In fact, Senator Frank Lautenberg called on the Department of Justice to investigate News Corp for possible violations of the Foreign Corrupt Practices Act (FCPA.) Lautenberg was joined by Senator Boxer, who also asked for the FCPA investigation. The FCPA states that bribing official in other countries, not just the U.S., is illegal. News Corp., in reference to its News of the World subsidiary, has already admitted such. Perhaps Rupert Murdoch was not aware of what he was admitting to.
Under the FCPA, Murdoch and some of his employess company—particularly son James Murdoch and former executive Rebekah Brooks (who resigned as chief executive of News Corp.'s British newspaper unit on Friday), could be found guilty of U.S. crimes. Penalties for FCPA violation are quite stiff. Those found guilty could play up to 20 years in prison. The company, as well, could face up to $30 million in fines.
That said, Fox News Watch, which is a media watchdog program, bent in the extreme right wing direction of Faux News, has completely avoided the issue. However, the show posts "Behind the breaks" videos which feature panelists' discussions during Fox News Watch's commercial breaks. In one of those, Fox News' Cal Thomas asks, "Anybody want to bring up the subject we're not talking about today" and adds, "I'm not going to touch it."
CNN covered the story, and here is the exchange between Wolf Blitzer and reporter Brian Todd.
BLITZER: The British media scandal involving Rupert Murdoch's News Corporation has apparently put FOX News in a bit of a bind. The network has apparently gone out of its way to avoid a lot of reporting on its parent company's troubles. That may become even more obvious in the days to come.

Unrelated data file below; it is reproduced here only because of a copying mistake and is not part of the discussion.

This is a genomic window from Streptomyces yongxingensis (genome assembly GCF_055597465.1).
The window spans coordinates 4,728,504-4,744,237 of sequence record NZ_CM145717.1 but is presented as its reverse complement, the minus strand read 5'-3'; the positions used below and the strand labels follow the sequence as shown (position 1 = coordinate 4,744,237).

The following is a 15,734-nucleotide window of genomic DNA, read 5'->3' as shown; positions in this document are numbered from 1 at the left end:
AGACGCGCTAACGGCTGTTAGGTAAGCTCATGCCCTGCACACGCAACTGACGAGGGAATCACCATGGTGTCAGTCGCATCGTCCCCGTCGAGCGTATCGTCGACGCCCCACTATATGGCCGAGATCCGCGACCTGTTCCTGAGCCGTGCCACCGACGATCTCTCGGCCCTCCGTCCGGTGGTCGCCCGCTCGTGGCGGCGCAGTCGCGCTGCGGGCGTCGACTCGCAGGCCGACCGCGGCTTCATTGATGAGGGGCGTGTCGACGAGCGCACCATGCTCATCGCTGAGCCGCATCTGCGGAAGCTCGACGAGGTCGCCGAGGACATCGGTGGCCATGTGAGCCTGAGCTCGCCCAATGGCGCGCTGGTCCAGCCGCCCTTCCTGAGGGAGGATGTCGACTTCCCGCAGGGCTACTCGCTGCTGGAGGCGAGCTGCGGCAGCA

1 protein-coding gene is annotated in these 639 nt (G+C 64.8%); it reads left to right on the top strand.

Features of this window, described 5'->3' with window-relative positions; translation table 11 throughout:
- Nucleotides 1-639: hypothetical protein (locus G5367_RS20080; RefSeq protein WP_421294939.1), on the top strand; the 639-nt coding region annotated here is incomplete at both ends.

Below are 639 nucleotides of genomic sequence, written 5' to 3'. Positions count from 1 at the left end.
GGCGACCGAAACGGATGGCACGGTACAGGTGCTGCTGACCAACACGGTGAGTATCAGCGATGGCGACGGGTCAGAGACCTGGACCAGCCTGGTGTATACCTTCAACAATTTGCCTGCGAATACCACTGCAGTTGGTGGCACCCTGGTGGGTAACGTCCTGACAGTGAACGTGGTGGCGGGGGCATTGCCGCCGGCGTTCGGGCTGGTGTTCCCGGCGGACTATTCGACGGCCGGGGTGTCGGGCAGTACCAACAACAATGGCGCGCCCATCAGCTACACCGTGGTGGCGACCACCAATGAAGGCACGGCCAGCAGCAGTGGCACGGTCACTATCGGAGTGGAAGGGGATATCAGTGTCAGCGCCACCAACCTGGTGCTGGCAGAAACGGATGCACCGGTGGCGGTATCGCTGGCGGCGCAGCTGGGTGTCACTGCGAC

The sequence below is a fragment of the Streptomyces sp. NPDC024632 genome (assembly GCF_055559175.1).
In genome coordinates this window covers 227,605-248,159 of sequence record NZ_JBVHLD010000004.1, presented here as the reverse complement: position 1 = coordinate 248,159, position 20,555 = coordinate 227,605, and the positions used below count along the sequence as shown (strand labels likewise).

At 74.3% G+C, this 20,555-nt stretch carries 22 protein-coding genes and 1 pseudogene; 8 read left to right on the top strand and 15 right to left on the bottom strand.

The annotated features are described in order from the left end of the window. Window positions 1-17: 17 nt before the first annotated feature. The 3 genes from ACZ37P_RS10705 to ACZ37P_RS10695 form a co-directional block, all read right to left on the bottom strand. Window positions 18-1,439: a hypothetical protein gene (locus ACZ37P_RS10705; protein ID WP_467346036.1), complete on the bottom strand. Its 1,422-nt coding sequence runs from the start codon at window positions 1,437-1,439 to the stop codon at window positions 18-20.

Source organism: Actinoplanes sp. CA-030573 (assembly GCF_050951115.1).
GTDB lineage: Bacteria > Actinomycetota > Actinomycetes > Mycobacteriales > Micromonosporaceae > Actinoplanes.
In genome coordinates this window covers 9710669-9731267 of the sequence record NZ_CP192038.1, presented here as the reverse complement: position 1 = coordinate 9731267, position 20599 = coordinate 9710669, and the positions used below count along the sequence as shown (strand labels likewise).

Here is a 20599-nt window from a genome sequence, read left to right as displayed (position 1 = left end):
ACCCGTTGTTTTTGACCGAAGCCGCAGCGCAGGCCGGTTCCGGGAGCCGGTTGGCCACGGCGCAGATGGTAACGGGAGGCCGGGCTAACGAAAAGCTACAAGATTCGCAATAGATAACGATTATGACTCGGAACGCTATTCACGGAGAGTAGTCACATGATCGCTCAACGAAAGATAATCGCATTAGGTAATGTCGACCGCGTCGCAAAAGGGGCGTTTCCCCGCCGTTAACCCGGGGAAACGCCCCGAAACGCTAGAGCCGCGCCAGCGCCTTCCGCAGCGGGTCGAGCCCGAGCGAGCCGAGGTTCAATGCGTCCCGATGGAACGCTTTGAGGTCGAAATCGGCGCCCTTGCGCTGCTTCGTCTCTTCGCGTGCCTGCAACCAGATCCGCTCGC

Let's check in with Brian Todd. He's been looking at this story for us.
Clearly, they're doing some reporting on it, but by no means as much as most other news organizations.
BRIAN TODD, CNN CORRESPONDENT: It doesn't appear to be that, Wolf. There have been several questions raised in recent days about the extent to which Rupert Murdoch's news entities have covered the "News of the World" scandal. Questioned fuelled in part by a clip from the FOX News program about the news media, that program called "Fox News Watch." We're going to show you a clip from this past Sunday.
This is streaming video. It's meant for the public, but it's during a commercial and not part of the broadcast. Panelists are talking about a certain news story. Take a listen.
(BEGIN VIDEO CLIP) UNIDENTIFIED MALE: Anybody want to bring up the subject we're not talking about today for the streamers?
UNIDENTIFIED MALE: Sure, go ahead.
UNIDENTIFIED MALE: No, go ahead. I'm not going to touch it.
UNIDENTIFIED FeMALE: With a ten foot turban (ph).
UNIDENTIFIED MALE: Yes
(END VIDEO CLIP)
TODD: Now, it might may seem obvious they're talking about the "News of the World" scandal. We've confirmed that's what they were talking about.
We did a search of FOX transcripts to double check. Despite the fact that "FOX News Watch" is about the news media, we found no mentions of the "News of the World" scandal on that program, no mentions of "News of the World" at all since August 2006.
Now, as for the broader FOX News Channel coverage, it does appear to have been more extensive than that, obviously. "The L.A. Times" does report that FOX News stayed mainly silent on the scandal during prime time on Thursday. That's when it broke that Murdoch was shutting down "News of the World."
We found several mentions of the story on FOX News Channel over the past week, including one reporter piece. That's compared to the other major news networks where coverage was fairly extensive.
Quoting Todd, "no mentions of "News of the World" at all since August 2006." That's pretty clear evidence, since this pretexting issue has been around for a long time, that News of the World has been off-limits, and it's pretty clear that Murdoch sent down the edict. We'll see if lack of discussion on Fox's media watchdog does anything to protect Murdoch and cohorts if a true investigation goes through.
You can watch video of the report, below.
Image Source: Wikimedia Commons